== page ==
Translation: Asterisk is open source software that lets you do cool stuff with telephony that was historically proprietary and/or hardware-based. Mark Spencer, a smart telephony hacker guy, created asterisk in the late 90’s. Some of the hacker guys who helped Mark thought he wasn’t doing it right; they left and created freeSWITCH.
WebRTC is a free, open project that allows browser-to-browser applications to work easily without plugins.
Translation: You know how bad it sucks to try and do real-time audio or video in a web browser using Flash? WebRTC makes it so that you no longer need to use Flash. You can now do things like VoIP and video chat natively inside the browser.
Google essentially bought up many of the pieces needed for developers to do real-time voice and audio apps easily and directly within the browser and then open sourced them. Browsers have started to ship with full WebRTC API support built in. This will allow more and more communication products that leverage real-time video and/or audio to bake in a very clean and seamless user experience without requiring a download.
WebRTC is f’ing awesome and you should get familiar with it.
Traffic Pumping/Access Simulation
When a long-distance call is made, the call usually passes through more than one telephone company, starting with a local carrier, which then transfers the call to a long distance company, which then re-transfers that call to the local carrier at the destination. The long distance companies have to pay a fee to the local carrier it places the call to, which is called an “access charge.” – From the FCC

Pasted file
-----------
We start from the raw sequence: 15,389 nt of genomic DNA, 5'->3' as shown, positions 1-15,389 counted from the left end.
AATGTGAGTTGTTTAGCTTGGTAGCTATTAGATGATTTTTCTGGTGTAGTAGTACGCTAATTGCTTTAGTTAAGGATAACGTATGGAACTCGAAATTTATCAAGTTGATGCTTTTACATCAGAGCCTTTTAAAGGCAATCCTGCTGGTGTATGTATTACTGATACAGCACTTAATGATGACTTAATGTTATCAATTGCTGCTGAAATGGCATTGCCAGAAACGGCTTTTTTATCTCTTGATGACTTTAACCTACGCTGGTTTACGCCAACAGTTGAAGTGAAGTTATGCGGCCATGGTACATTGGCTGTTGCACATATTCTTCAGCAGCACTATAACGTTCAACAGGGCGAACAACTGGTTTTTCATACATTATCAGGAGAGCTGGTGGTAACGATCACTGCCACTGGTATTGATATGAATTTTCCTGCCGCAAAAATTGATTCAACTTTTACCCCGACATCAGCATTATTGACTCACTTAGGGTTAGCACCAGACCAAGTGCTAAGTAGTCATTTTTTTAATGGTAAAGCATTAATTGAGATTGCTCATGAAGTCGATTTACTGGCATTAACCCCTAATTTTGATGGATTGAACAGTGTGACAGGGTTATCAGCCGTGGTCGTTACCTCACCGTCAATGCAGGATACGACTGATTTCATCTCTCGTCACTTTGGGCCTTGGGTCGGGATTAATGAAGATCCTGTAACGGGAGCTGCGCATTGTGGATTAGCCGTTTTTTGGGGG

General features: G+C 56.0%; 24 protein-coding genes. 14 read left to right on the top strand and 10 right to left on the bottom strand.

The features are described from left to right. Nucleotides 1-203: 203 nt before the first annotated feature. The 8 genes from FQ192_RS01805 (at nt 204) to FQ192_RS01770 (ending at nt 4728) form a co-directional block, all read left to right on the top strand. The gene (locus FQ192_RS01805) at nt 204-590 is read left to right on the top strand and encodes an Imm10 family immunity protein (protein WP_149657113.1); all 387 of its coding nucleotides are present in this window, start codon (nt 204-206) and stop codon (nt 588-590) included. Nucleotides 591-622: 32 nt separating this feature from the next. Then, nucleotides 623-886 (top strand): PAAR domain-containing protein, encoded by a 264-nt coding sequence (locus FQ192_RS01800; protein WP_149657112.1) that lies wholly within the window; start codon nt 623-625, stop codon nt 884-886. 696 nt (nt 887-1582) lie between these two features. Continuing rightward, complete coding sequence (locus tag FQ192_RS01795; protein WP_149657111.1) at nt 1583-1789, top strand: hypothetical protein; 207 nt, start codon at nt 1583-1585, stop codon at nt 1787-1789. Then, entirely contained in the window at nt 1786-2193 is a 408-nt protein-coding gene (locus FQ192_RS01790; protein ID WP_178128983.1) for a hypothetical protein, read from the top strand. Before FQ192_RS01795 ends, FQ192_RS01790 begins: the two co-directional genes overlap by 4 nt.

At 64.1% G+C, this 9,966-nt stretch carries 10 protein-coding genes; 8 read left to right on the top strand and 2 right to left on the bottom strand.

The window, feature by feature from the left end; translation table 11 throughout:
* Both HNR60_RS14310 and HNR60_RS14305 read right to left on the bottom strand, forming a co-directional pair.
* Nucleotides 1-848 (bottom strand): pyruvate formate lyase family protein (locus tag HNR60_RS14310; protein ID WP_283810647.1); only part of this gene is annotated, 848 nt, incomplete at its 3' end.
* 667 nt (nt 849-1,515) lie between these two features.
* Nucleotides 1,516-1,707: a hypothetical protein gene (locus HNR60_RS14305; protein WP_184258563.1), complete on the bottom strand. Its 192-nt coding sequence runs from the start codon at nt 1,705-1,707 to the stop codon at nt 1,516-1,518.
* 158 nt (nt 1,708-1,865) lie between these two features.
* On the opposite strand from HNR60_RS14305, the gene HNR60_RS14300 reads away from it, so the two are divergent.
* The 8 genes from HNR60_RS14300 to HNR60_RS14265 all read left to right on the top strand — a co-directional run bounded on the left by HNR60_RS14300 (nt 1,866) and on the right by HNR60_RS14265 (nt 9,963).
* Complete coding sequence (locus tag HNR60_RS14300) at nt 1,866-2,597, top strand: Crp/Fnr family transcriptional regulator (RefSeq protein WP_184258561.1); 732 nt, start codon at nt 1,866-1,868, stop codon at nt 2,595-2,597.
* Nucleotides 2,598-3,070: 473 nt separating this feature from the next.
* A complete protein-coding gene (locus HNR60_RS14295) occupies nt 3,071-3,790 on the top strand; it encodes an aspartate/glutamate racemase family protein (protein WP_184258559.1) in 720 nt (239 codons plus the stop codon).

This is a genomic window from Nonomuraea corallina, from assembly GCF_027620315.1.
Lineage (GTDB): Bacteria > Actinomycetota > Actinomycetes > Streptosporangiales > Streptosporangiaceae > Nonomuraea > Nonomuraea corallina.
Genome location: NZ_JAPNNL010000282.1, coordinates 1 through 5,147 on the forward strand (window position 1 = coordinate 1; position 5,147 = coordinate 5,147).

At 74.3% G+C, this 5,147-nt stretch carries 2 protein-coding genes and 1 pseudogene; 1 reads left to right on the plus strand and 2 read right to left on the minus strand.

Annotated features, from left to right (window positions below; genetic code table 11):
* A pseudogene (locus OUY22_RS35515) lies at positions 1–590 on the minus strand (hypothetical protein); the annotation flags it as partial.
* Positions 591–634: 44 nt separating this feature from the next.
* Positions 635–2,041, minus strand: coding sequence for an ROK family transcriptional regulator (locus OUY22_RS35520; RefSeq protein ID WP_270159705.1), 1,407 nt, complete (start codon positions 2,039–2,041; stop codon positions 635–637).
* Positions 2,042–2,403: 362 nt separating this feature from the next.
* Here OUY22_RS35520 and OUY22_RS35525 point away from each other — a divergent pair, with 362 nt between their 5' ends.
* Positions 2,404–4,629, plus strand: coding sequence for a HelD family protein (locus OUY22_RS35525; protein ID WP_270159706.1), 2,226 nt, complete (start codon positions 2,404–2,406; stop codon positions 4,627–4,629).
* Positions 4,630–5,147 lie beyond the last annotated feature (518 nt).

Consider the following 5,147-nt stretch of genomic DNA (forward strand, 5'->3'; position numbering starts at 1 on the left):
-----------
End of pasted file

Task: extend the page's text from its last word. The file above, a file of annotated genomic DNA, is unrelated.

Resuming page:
Access stimulation, or “traffic pumping,” occurs when a local carrier does a shady deal with a company that runs a high volume of calls, such as chat lines, psychic and phone sex hotlines, or “free” conference calls. The local carrier gets a much higher volume of calls than it would without the arrangement, and in turn gives a kickback to that company. Does this sound like it should be illegal? Good news: it’s becoming illegal.
Translation: Rural telecoms get paid money by the government for each phone call that is made into numbers in their area code. The original purpose was to help stimulate innovation in these rural areas. Free conference call companies and sex hotlines in the form of a “traffic pumping” scheme have misused this government policy. The scheme splits subsidized dollars with the rural telecom as the teleconference provider or phone sex line generates inbound calls. This money comes out of your pocket one way or another. Not cool.
Thankfully, the FCC recently adopted rules designed to reduce the ability to engage in access stimulation. Plus, you can’t have traffic pumping without phone numbers. Chalk up yet another win for VoIP.
Post contributed by Danny Boice. He is the CTO of Speek – a 500 Startups-funded startup that lets users do conference calls with a simple link (speek.com/YourName), rather than using phone numbers and PINs. A serial startup/technology entrepreneur and executive, Danny started his career as a software engineer working for startups like Network Solutions and MusicMaker.com in the 90’s. Danny founded his first company, Jaxara, in the early 2000s (exited via acquisition) and co-founded Speek with John Bracken in 2012. Danny attended Harvard.